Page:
While ST/PCV is an iconic community endowed with substantial open space, the two superblocks that make up the complex include neither landmarks nor public parks. Further, the neighborhoods immediately surrounding the superblocks have few vacant parcels to accommodate any new density. Therefore, the public purpose of your proposal, and the boundaries within which an air rights transfer can occur, are not readily apparent.

The public reporting has indicated that only 700,000 square feet of air rights are available on the site. However, the October 2015 term sheet applies no restriction on the total density that can be transferred, and Department of City Planning data indicates that the unused air rights on the two superblocks could amount to 10.7 million square feet when community facility uses are included. While we recognize that no official number has yet to be set, the potential impacts of 10.7 million square feet of density on public transit, streets or other critical infrastructure are staggering, and the true number must be clarified and publicly disclosed.

Finally, while we appreciate that no formal agreement has been submitted, a change of this potential magnitude deserves immediate public disclosure and discussion. It is essential that these conversations begin prior to finalizing an agreement to ensure time for community consultation.

The letter was also signed by Congresswoman Carolyn Maloney, State Sen. Brad Hoylman and State Assemblymember Brian Kavanagh.

Among the questions they are seeking answers to:

• What is the scale of density of air rights that Blackstone is intending to transfer?
• What is Blackstone’s intended timeline for public discussions, disclosures and feedback?
• What geographical constraints is Blackstone considering for receiving sites of the density?

Image via

Wednesday, July 15, 2015

A look at the backlogged work orders and violations of local New York City Public Housing properties

[Photo of Scott Stringer from Monday's press conference]

According to a damning audit that City Comptroller Scott M. Stringer released on Monday, the New York City Housing Authority (NYCHA) makes its residents wait for weeks, months and sometimes even years before fixing serious problems.

In addition, "NYCHA officials have repeatedly fixed the numbers in the their backlog of repair requests without actually fixing the problems," as the Daily News put it.

Per the report (find the summary here; the news release here):
The audit ... revealed that NYCHA drastically under-reported data on its maintenance backlog, failed to properly train staff to get rid of mold, mildew, and excessive moisture conditions in tenants’ apartments, and fell dramatically short when it came to meeting its own deadlines for repairs.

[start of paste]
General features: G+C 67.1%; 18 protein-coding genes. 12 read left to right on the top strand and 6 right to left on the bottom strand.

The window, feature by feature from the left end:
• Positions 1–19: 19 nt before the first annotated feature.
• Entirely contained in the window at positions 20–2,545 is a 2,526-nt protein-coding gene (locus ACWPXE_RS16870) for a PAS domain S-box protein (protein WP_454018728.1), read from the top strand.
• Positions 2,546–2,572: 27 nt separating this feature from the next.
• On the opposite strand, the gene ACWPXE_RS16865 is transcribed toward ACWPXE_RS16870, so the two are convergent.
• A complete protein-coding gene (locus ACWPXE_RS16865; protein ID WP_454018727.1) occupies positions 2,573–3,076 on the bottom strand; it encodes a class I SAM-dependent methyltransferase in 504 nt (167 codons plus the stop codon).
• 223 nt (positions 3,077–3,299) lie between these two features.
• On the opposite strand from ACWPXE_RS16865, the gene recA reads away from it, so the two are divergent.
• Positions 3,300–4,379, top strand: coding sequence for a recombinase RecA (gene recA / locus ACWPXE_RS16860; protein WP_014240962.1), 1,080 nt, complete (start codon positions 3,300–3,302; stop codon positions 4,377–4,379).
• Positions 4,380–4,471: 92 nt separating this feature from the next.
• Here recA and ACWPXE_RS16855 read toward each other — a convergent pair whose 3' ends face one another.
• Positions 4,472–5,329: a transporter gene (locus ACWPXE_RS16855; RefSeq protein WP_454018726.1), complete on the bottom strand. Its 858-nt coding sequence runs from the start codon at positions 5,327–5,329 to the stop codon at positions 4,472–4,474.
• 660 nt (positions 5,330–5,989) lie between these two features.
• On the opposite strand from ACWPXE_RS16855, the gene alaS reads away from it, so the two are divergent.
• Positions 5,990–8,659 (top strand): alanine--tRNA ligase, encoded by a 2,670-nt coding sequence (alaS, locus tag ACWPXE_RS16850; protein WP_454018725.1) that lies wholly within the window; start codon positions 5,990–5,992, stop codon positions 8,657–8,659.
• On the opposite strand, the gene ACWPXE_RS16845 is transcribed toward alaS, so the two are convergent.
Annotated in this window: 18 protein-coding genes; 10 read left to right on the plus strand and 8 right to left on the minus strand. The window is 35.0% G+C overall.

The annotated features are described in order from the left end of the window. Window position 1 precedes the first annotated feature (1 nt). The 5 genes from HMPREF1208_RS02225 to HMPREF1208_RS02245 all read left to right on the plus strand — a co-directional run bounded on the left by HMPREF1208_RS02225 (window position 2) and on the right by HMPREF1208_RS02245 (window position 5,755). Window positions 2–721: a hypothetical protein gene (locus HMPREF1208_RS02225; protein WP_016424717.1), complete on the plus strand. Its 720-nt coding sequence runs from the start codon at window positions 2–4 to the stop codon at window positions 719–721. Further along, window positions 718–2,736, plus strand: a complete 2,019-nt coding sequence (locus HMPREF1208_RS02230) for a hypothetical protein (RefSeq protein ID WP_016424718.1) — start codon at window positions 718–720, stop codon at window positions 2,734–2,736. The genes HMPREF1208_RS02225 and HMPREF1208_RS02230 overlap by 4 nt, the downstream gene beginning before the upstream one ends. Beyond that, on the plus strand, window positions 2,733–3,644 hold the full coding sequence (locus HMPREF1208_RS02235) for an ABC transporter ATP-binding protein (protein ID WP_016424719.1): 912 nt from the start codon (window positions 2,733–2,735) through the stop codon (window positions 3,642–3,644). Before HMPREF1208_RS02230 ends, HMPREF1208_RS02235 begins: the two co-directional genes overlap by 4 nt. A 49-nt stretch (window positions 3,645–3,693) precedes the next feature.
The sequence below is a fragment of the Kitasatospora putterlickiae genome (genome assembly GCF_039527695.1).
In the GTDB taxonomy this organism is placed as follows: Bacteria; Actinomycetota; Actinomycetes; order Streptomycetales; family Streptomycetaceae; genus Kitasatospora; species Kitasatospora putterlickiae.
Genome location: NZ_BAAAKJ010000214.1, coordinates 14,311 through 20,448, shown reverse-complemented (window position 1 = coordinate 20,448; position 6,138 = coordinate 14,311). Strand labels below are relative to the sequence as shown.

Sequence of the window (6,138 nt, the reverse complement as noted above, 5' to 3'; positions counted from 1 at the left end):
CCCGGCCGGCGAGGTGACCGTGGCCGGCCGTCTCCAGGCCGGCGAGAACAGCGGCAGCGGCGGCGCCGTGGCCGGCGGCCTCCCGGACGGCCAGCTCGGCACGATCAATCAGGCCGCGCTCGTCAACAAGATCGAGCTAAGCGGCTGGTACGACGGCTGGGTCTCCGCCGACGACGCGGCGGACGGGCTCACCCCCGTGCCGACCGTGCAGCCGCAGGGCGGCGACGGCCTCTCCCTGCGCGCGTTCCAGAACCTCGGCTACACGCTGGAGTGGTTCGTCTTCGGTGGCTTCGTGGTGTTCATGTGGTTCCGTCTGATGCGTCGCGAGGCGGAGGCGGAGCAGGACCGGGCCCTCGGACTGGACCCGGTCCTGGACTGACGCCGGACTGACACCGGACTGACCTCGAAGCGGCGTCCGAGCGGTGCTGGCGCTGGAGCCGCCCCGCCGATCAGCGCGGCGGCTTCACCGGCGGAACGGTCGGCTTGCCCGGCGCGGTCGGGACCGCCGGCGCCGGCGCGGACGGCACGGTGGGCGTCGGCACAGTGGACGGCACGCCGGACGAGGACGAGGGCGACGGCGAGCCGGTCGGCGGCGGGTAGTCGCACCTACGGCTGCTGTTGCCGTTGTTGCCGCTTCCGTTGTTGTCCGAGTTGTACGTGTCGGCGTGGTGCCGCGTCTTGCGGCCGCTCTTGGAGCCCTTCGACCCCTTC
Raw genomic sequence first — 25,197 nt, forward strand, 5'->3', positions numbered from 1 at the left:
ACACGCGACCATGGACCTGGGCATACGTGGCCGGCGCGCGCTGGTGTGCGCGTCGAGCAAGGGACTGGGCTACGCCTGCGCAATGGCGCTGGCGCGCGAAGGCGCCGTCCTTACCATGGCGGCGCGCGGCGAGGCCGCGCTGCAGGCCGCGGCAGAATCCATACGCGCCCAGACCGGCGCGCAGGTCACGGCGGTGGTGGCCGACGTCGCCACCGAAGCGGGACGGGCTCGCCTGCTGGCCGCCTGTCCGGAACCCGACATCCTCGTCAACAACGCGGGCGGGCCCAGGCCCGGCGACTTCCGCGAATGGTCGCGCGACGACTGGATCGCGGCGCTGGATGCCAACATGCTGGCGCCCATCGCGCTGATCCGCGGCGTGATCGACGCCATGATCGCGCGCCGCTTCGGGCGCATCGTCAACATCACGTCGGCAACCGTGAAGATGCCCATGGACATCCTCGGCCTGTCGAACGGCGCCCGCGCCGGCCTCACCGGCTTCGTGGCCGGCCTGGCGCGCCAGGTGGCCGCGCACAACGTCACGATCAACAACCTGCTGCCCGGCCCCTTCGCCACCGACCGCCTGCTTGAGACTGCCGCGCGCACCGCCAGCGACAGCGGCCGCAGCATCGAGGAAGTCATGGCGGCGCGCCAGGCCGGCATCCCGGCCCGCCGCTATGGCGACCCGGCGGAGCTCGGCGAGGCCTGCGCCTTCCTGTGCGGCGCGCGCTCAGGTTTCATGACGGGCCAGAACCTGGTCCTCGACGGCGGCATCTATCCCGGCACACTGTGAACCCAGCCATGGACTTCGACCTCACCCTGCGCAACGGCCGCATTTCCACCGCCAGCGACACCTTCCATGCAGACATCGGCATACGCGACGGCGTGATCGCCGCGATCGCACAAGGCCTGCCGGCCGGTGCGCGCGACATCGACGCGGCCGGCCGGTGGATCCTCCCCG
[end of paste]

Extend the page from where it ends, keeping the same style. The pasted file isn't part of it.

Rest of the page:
The audit also found that the NYCHA routinely closed non-emergency work orders if residents were not home when workers visited their apartments. In total, the audit found 55,000 backlogged repairs ... while it took the NYCHA an average of 370 days to fix safety violations.

We asked Stringer's office for the stats on NYCHA properties in the East Village and Lower East Side.

The work order backlog numbers are as of July 2014 and violations are as of September 2014:

45 Allen Street: 42 backlogged work orders, 4 outstanding building violations
Baruch Houses: 904 backlogged work orders, 55 outstanding building violations
Bracetti Plaza: 20 backlogged work orders, 2 outstanding building violations
Campos Plaza: 87 backlogged work orders, 5 outstanding building violations
First Houses: 19 backlogged work orders, 1 outstanding building violation
Gompers Houses: 147 backlogged work orders, 9 outstanding building violations
LaGuardia Houses: 275 backlogged work orders, 26 outstanding building violations
LES Consolidated: 180 backlogged work orders, 30 outstanding building violations
Meltzer Tower: 60 backlogged work orders, 1 outstanding building violation
Riis: 718 backlogged work orders, 43 outstanding building violations
• Seward Park Extension: 121 backlogged work orders, 16 outstanding violations
Smith: 468 backlogged work orders, 32 outstanding violations
Vladeck Houses: 335 backlogged work orders, 42 outstanding violations
Wald: 330 backlogged work orders, 8 outstanding violations

For their part, NYCHA officials said that Stringer was recycling old data.

Per DNAinfo:

"Reviewing old work order data from January 1, 2013 — July 31, 2014, the audit measure a long-acknowledged, well-documented issue, which the new leadership at NYCHA was brought onboard to fix," NYCHA Chief Communications Officer Jean Weinberg said in a statement.

Stringer is "recommending investing in technology to track repairs in New York City’s public housing similar to the CompStat program that the Police Department uses to map and respond to crime," per The New York Times.

Thursday, January 29, 2015

Snow jobs: The cost of plowing NYC streets

[Avenue A the other morning]

Because snow has been a topic of conversation this week... From the EVG inbox...